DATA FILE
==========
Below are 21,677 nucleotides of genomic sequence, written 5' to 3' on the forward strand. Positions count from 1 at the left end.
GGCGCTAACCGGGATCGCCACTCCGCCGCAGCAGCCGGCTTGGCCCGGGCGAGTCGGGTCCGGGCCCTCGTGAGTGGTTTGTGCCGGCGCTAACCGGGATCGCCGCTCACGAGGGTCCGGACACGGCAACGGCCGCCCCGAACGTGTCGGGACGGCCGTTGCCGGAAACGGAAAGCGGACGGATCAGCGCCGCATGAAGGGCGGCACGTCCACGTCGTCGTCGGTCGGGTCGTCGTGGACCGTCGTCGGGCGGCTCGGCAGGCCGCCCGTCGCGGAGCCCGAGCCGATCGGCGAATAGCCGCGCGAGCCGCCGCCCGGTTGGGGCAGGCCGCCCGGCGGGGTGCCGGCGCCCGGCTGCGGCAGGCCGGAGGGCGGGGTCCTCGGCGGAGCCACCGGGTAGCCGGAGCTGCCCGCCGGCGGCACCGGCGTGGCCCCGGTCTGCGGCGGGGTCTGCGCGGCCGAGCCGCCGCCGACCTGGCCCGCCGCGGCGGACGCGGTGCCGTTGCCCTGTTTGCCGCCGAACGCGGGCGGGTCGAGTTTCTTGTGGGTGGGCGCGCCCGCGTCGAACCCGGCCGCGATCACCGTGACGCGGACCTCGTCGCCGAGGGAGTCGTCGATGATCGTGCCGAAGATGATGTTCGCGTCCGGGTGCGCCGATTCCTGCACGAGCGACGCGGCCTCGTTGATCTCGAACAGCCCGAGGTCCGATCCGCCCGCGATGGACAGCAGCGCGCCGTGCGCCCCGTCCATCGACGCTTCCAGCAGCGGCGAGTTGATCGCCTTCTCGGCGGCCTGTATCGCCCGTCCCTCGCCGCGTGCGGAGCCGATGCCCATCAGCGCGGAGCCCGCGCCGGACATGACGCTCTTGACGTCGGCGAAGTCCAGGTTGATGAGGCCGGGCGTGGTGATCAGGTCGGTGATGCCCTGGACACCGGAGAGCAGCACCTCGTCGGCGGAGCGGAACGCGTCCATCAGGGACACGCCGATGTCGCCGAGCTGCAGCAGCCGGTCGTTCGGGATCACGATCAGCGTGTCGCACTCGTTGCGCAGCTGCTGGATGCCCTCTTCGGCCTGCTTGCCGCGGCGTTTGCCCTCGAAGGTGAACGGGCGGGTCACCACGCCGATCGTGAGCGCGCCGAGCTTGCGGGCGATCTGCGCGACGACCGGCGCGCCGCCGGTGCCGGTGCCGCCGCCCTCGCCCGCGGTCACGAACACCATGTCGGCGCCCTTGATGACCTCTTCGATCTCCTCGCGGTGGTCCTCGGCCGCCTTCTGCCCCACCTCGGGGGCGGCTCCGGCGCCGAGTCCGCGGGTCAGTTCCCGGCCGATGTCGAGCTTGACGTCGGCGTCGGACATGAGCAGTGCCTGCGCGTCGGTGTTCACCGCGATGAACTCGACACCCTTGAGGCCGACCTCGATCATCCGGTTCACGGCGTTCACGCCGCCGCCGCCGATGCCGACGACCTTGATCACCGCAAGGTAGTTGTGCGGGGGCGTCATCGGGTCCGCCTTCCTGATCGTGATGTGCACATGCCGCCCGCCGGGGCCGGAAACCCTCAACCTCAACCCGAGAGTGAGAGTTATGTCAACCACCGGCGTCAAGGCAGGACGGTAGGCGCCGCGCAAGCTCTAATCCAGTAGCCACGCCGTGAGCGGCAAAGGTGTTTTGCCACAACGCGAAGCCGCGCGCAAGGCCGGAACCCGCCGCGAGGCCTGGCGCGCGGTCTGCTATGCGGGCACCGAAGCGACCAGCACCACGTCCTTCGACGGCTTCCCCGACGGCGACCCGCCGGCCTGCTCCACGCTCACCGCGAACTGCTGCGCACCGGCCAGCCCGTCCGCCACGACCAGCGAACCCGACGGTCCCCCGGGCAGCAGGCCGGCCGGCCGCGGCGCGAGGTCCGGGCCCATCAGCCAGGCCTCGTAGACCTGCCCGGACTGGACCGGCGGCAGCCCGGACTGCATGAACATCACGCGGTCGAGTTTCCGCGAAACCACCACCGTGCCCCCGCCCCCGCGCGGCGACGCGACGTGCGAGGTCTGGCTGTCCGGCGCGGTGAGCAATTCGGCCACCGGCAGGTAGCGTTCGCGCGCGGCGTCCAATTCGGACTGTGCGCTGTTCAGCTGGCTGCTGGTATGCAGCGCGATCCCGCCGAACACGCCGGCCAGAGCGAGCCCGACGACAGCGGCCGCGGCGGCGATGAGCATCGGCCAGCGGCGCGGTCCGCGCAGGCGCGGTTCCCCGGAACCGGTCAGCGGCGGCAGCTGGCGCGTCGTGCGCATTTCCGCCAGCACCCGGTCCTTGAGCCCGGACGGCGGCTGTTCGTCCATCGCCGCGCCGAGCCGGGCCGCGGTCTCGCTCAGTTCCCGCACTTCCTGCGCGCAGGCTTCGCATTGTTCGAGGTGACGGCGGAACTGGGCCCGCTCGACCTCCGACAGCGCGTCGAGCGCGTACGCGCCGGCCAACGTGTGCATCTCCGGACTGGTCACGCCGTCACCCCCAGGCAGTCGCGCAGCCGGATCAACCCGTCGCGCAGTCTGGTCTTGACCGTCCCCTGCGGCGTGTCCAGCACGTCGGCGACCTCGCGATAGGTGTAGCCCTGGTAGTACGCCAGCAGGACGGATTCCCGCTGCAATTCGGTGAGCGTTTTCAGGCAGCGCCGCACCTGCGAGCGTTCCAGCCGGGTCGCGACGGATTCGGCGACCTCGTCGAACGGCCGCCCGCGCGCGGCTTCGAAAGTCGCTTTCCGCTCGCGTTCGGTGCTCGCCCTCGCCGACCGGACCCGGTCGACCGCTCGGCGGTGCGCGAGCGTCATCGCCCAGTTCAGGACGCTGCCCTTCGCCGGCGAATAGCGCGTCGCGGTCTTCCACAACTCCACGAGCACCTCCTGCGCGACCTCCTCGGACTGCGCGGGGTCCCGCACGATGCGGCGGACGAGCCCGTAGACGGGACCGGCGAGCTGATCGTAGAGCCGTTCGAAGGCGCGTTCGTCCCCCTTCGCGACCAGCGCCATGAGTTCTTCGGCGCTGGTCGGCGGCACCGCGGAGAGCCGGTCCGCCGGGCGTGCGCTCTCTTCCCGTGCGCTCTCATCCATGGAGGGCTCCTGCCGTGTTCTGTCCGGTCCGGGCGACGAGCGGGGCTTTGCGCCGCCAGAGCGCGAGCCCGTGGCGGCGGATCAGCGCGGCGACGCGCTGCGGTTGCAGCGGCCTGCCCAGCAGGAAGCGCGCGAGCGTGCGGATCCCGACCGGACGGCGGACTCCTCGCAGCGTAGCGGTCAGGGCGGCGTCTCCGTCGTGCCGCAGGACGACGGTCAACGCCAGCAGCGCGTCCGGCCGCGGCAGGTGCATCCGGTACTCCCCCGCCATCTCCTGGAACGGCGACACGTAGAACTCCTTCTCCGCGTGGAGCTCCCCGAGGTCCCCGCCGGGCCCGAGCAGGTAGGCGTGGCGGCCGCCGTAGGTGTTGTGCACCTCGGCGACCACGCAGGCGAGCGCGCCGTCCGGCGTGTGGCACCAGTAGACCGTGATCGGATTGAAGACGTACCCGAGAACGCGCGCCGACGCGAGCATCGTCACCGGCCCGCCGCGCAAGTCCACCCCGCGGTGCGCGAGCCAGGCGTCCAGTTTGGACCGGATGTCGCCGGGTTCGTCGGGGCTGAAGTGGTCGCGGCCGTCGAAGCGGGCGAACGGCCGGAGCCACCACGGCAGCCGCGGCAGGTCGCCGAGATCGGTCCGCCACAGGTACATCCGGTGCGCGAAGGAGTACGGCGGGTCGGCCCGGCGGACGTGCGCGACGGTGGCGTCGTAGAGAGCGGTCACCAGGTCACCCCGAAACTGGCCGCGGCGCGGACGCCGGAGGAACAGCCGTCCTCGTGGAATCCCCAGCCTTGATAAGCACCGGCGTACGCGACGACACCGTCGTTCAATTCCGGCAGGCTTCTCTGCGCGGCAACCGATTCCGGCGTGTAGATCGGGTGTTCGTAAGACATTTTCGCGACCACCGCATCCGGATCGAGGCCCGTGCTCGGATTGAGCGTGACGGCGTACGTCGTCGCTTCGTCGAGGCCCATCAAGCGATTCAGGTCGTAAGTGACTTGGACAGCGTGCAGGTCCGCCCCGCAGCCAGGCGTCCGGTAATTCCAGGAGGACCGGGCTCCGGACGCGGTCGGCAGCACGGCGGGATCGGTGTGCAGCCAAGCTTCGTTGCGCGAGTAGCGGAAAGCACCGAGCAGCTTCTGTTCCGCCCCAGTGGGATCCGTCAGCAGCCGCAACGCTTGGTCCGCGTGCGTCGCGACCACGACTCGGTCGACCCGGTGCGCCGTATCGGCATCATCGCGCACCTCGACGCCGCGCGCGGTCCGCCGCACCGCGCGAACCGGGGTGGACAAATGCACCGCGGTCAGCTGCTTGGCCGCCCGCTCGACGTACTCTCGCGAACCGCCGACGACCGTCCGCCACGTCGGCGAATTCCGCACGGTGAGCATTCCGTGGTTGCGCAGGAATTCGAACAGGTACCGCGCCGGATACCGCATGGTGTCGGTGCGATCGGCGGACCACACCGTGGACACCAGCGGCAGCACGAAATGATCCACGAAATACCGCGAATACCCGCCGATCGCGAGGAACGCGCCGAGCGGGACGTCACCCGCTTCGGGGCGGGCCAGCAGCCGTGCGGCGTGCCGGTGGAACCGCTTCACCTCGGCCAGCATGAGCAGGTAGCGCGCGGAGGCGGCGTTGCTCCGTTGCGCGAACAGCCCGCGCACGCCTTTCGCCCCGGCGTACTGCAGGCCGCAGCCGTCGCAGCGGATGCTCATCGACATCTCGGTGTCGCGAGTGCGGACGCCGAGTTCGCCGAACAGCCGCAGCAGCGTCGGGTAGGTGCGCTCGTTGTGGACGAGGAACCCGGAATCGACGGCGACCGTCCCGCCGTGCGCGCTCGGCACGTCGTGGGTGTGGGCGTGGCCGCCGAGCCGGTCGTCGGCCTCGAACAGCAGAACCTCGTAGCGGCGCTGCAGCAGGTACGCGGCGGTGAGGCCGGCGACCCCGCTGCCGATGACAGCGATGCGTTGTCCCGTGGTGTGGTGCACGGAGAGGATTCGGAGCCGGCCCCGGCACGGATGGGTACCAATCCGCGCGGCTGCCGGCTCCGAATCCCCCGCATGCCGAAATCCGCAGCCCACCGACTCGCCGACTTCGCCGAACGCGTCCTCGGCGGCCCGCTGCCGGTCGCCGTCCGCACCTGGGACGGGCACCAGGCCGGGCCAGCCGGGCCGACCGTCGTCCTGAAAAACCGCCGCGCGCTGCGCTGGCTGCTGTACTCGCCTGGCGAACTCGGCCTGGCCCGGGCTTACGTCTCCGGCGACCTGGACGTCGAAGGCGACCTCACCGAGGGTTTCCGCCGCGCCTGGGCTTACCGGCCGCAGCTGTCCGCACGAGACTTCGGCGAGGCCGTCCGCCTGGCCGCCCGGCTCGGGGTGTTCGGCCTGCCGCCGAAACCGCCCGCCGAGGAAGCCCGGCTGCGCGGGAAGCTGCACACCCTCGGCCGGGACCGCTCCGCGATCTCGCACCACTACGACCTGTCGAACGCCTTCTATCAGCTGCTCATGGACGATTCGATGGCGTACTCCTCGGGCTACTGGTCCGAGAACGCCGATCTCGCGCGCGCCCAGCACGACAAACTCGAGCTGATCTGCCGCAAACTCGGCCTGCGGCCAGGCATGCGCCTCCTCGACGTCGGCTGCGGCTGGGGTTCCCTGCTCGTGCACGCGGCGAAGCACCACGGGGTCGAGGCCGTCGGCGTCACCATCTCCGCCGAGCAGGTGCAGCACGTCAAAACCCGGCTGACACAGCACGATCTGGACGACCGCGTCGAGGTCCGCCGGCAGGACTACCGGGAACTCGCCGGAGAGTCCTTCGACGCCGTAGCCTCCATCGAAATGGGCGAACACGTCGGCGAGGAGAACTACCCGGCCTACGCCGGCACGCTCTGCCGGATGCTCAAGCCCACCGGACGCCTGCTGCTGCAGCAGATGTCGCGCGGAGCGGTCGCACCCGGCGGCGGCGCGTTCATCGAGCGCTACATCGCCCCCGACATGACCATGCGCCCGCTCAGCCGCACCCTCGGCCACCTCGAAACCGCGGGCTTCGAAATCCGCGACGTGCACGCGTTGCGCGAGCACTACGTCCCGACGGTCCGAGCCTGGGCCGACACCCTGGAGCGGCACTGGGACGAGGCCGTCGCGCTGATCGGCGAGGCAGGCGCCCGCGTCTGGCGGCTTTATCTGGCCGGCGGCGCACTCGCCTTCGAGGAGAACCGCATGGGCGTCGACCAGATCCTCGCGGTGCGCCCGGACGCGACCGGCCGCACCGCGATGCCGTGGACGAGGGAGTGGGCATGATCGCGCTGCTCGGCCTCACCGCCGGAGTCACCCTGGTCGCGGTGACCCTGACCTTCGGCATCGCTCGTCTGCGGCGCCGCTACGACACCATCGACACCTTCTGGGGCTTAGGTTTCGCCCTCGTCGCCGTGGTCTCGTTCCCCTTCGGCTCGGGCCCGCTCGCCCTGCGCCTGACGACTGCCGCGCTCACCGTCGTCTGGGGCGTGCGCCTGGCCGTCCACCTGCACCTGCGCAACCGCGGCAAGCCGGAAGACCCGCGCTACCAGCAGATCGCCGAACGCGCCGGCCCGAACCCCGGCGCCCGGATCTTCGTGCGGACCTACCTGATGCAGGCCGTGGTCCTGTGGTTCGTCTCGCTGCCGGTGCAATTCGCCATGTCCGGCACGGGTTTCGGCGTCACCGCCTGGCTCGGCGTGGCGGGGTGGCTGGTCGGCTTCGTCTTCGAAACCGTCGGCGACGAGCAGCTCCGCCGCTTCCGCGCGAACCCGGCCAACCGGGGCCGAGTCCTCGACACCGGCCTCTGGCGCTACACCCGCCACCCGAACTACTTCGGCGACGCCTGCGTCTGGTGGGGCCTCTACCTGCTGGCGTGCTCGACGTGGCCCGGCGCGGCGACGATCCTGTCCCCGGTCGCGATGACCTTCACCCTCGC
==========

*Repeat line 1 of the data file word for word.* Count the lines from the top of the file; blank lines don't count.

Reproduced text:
Below are 21,677 nucleotides of genomic sequence, written 5' to 3' on the forward strand. Positions count from 1 at the left end.